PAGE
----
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If you’ve watched a few videos in our How to Read the Bible series, you’ve probably come across some art that looks like it’s snipped from a comic book. And as much fun as our artists have drawing a musclebound Moses in a billowing sleeveless robe, we didn’t choose this style just to goof around! We carefully selected comics as a tool to explain the ingenious art of biblical narrative.


Comics Are for (Bible) Nerds

Early on in the creation of the How to Read series, the art department knew we wanted to create distinct visuals for the three styles of literature found in the Bible: narrative, poetry, and prose discourse. For poetry, we chose a meditative, painterly style based on the works of the post-Impressionists. Prose discourse was depicted by the playful, angular shapes of Cubism and Constructivism. But how to represent biblical narrative? This was the easiest choice of all. Comics: the ultimate narrative artform!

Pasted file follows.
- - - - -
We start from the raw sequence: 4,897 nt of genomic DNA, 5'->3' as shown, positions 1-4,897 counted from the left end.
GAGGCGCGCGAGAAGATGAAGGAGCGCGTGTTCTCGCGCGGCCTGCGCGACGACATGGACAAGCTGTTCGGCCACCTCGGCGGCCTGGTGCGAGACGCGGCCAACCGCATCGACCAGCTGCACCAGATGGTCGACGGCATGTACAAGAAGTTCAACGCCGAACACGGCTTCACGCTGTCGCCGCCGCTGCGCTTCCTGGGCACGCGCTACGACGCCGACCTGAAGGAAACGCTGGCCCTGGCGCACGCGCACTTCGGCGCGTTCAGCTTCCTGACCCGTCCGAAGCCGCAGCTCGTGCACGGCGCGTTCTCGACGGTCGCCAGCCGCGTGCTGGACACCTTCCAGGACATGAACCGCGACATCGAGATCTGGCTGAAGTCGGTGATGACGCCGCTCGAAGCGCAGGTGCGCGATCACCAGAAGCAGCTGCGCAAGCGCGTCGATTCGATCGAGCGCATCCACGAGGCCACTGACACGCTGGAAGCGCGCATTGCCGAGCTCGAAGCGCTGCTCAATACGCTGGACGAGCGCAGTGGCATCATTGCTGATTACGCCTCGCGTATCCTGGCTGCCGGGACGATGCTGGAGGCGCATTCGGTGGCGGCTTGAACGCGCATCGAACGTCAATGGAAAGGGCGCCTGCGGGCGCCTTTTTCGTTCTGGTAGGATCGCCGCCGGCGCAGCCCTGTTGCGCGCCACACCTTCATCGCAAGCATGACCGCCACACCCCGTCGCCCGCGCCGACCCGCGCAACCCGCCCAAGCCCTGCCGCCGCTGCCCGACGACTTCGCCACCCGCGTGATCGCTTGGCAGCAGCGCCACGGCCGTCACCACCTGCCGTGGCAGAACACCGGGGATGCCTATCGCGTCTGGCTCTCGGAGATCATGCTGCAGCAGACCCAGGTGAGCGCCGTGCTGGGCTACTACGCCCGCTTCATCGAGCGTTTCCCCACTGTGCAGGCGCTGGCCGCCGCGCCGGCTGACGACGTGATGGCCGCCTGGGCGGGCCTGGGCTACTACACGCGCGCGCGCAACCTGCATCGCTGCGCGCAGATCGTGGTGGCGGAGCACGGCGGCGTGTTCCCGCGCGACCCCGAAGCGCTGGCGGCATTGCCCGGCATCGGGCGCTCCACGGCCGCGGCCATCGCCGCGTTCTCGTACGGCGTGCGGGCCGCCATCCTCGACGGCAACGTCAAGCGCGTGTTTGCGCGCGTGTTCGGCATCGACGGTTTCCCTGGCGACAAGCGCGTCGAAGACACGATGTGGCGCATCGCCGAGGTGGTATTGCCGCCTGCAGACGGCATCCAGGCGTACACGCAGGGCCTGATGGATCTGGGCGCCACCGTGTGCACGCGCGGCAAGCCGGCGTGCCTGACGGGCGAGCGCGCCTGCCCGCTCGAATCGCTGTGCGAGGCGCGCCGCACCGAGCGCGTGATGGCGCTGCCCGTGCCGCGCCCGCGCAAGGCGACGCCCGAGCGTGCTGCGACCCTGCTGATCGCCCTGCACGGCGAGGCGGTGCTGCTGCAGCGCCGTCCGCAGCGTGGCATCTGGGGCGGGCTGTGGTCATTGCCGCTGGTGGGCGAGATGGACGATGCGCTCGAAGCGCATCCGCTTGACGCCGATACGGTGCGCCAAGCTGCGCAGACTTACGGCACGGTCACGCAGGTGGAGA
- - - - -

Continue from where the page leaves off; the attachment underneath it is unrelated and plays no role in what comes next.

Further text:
While other types of art encourage us to slow down, to meditate on the artwork in an eternal frozen moment, comics urge us, “let’s go!” We are swept along from panel to panel and from page to page as the narrative careens forwards, seemingly with a life of its own. But unlike the medium of cinema, which we watch passively at twenty-four frames per second, comics make us participate in the storytelling.

Imagine a panel in a comic book that shows two strangers meeting in an elevator. In the next panel, the same two characters, dressed in wedding attire, are kissing in a church packed with cheering friends and family. What happened? Their entire courtship, the marriage proposal, renting the tuxedo, your mind supplied all of it, squeezing it into the narrow space between two panels called the gutter. It doesn’t matter if the gutter spans a fraction of a second or a thousand years. Your mind cannot help but infer a cause and effect relationship between the first image and the second, supplying the characters’ thoughts and motives that drive the story forward.